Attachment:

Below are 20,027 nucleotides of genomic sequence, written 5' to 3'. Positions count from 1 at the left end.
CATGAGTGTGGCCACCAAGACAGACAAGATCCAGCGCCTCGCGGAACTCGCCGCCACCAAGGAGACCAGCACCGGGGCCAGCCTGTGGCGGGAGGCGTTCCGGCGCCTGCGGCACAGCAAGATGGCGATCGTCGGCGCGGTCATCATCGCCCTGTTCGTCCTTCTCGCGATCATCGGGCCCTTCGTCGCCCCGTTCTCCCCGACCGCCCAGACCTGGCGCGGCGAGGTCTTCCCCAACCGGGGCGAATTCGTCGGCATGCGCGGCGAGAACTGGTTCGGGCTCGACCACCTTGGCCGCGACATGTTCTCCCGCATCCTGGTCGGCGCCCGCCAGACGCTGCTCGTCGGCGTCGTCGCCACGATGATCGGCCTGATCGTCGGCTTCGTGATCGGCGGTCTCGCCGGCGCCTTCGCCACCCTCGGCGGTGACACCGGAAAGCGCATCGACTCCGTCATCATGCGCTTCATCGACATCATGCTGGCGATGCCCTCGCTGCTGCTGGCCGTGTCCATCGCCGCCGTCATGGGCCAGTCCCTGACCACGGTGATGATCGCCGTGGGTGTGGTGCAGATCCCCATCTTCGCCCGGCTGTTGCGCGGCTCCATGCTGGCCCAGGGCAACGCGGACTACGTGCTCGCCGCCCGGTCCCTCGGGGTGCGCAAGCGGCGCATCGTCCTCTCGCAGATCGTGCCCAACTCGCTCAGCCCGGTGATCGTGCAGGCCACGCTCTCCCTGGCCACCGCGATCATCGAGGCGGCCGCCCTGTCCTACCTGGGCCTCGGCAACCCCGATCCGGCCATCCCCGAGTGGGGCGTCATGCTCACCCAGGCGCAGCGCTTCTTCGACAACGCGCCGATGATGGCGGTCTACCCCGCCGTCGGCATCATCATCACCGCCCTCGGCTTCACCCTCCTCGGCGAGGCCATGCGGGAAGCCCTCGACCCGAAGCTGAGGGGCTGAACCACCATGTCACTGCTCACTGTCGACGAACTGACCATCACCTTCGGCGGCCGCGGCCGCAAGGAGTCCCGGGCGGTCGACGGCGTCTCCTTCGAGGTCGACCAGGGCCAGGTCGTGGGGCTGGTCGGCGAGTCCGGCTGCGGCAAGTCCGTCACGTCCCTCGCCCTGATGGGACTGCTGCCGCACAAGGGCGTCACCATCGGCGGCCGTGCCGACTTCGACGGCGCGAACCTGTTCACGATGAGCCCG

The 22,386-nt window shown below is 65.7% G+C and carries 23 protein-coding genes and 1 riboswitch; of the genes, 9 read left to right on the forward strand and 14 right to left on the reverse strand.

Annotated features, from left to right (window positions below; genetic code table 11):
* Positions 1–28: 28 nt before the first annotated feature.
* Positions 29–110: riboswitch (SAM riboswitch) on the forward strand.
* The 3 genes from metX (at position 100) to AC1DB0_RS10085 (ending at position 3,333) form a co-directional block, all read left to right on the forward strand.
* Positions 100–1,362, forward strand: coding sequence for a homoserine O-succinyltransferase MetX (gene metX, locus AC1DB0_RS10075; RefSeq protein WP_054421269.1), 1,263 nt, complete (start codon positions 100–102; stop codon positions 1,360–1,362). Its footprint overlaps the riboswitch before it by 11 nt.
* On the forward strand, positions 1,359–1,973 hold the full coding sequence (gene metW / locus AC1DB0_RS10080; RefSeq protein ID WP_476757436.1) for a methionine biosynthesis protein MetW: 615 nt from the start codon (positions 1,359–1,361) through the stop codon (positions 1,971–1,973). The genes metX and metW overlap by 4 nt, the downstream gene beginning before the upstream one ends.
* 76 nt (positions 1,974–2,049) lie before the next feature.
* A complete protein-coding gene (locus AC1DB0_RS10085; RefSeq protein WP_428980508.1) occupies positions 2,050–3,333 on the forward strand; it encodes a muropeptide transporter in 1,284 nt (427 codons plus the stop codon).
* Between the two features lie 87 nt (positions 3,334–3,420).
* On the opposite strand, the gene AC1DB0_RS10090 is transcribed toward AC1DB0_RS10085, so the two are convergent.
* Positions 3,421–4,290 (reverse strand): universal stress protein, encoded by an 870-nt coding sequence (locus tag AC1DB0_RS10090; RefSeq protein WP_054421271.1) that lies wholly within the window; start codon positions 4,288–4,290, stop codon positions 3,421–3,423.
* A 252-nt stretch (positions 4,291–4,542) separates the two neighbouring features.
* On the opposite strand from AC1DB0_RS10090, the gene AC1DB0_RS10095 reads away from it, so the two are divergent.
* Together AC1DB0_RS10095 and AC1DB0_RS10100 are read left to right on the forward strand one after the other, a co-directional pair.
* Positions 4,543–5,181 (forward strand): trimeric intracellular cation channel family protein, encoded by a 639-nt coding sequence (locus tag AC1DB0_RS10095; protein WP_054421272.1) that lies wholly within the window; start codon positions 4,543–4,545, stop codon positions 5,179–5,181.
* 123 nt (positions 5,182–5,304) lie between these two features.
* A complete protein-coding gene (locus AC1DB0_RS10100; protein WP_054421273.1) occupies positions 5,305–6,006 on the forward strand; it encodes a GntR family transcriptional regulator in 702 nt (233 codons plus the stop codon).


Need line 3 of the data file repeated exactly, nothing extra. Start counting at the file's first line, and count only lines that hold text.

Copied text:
The 22,386-nt window shown below is 65.7% G+C and carries 23 protein-coding genes and 1 riboswitch; of the genes, 9 read left to right on the forward strand and 14 right to left on the reverse strand.